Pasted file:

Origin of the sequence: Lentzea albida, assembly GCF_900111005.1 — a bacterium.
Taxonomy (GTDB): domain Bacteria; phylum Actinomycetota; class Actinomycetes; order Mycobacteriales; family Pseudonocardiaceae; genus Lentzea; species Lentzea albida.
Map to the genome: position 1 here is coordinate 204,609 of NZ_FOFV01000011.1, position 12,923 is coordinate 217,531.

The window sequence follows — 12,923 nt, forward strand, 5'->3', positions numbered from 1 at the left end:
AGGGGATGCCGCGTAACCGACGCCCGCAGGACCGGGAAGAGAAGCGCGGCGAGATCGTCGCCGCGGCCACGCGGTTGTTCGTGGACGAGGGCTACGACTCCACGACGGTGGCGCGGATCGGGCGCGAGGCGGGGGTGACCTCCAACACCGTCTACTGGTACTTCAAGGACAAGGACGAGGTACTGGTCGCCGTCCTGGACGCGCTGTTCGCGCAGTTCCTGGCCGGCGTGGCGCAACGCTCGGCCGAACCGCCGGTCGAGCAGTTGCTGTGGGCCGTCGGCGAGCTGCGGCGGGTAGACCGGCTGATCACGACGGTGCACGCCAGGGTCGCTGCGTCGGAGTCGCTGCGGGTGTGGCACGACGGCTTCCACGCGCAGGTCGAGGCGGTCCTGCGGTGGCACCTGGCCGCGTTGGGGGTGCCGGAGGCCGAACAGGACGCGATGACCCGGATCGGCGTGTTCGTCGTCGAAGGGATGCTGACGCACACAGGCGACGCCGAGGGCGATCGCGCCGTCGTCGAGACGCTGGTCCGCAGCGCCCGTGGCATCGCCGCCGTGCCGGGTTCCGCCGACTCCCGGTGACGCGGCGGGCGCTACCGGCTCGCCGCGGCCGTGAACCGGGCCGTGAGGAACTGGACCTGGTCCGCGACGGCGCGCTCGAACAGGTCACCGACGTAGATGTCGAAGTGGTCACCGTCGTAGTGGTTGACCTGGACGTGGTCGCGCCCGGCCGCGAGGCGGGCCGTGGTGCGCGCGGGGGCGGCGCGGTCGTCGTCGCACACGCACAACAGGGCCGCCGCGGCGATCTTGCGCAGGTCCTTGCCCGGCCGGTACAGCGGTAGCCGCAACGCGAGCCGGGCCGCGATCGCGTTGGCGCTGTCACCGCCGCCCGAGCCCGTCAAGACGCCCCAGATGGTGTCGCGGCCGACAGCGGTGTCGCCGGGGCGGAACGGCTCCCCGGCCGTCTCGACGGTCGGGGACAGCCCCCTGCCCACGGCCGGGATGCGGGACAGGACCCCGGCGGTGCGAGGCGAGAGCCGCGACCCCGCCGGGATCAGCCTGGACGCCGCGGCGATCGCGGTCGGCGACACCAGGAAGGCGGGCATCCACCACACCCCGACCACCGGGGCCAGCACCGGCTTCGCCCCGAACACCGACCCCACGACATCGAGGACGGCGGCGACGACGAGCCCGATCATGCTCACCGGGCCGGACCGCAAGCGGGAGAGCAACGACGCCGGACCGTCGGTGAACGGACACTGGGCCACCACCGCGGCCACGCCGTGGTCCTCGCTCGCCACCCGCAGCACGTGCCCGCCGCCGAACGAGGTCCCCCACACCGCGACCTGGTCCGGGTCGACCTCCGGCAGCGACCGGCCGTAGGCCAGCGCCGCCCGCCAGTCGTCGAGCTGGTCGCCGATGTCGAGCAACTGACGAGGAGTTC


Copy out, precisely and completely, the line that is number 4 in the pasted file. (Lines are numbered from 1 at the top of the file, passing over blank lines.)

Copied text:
The window sequence follows — 12,923 nt, forward strand, 5'->3', positions numbered from 1 at the left end: